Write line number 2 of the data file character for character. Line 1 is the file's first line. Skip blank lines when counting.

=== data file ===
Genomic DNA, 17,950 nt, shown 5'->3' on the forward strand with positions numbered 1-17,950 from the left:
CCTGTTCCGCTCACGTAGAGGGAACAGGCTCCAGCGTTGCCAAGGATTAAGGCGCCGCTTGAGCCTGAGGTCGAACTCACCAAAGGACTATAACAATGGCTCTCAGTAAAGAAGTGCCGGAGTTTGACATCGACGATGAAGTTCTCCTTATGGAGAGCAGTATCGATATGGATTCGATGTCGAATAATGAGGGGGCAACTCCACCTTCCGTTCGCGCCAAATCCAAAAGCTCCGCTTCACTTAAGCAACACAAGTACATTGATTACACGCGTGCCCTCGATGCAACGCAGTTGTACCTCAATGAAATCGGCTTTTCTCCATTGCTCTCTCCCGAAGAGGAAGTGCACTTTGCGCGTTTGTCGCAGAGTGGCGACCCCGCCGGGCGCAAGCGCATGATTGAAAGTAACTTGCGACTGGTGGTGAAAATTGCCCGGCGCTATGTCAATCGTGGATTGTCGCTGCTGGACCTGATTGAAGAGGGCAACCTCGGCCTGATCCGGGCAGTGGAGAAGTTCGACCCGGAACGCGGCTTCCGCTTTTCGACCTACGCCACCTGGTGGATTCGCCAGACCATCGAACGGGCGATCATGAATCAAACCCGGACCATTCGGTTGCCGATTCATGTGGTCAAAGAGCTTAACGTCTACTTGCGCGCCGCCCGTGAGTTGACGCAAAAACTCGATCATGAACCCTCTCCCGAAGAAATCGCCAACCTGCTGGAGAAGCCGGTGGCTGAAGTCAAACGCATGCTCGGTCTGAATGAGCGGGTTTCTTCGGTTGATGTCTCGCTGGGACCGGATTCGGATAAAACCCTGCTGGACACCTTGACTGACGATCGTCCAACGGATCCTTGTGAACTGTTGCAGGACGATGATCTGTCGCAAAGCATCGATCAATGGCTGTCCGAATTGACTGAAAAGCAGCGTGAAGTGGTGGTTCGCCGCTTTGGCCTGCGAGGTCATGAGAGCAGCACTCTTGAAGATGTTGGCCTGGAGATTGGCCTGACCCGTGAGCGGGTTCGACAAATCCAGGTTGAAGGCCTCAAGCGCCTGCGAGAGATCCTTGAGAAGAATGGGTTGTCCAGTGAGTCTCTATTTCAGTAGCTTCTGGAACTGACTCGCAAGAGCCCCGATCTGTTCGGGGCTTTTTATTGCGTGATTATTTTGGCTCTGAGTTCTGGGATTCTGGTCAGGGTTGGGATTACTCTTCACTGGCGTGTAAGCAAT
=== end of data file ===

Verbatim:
CCTGTTCCGCTCACGTAGAGGGAACAGGCTCCAGCGTTGCCAAGGATTAAGGCGCCGCTTGAGCCTGAGGTCGAACTCACCAAAGGACTATAACAATGGCTCTCAGTAAAGAAGTGCCGGAGTTTGACATCGACGATGAAGTTCTCCTTATGGAGAGCAGTATCGATATGGATTCGATGTCGAATAATGAGGGGGCAACTCCACCTTCCGTTCGCGCCAAATCCAAAAGCTCCGCTTCACTTAAGCAACACAAGTACATTGATTACACGCGTGCCCTCGATGCAACGCAGTTGTACCTCAATGAAATCGGCTTTTCTCCATTGCTCTCTCCCGAAGAGGAAGTGCACTTTGCGCGTTTGTCGCAGAGTGGCGACCCCGCCGGGCGCAAGCGCATGATTGAAAGTAACTTGCGACTGGTGGTGAAAATTGCCCGGCGCTATGTCAATCGTGGATTGTCGCTGCTGGACCTGATTGAAGAGGGCAACCTCGGCCTGATCCGGGCAGTGGAGAAGTTCGACCCGGAACGCGGCTTCCGCTTTTCGACCTACGCCACCTGGTGGATTCGCCAGACCATCGAACGGGCGATCATGAATCAAACCCGGACCATTCGGTTGCCGATTCATGTGGTCAAAGAGCTTAACGTCTACTTGCGCGCCGCCCGTGAGTTGACGCAAAAACTCGATCATGAACCCTCTCCCGAAGAAATCGCCAACCTGCTGGAGAAGCCGGTGGCTGAAGTCAAACGCATGCTCGGTCTGAATGAGCGGGTTTCTTCGGTTGATGTCTCGCTGGGACCGGATTCGGATAAAACCCTGCTGGACACCTTGACTGACGATCGTCCAACGGATCCTTGTGAACTGTTGCAGGACGATGATCTGTCGCAAAGCATCGATCAATGGCTGTCCGAATTGACTGAAAAGCAGCGTGAAGTGGTGGTTCGCCGCTTTGGCCTGCGAGGTCATGAGAGCAGCACTCTTGAAGATGTTGGCCTGGAGATTGGCCTGACCCGTGAGCGGGTTCGACAAATCCAGGTTGAAGGCCTCAAGCGCCTGCGAGAGATCCTTGAGAAGAATGGGTTGTCCAGTGAGTCTCTATTTCAGTAGCTTCTGGAACTGACTCGCAAGAGCCCCGATCTGTTCGGGGCTTTTTATTGCGTGATTATTTTGGCTCTGAGTTCTGGGATTCTGGTCAGGGTTGGGATTACTCTTCACTGGCGTGTAAGCAAT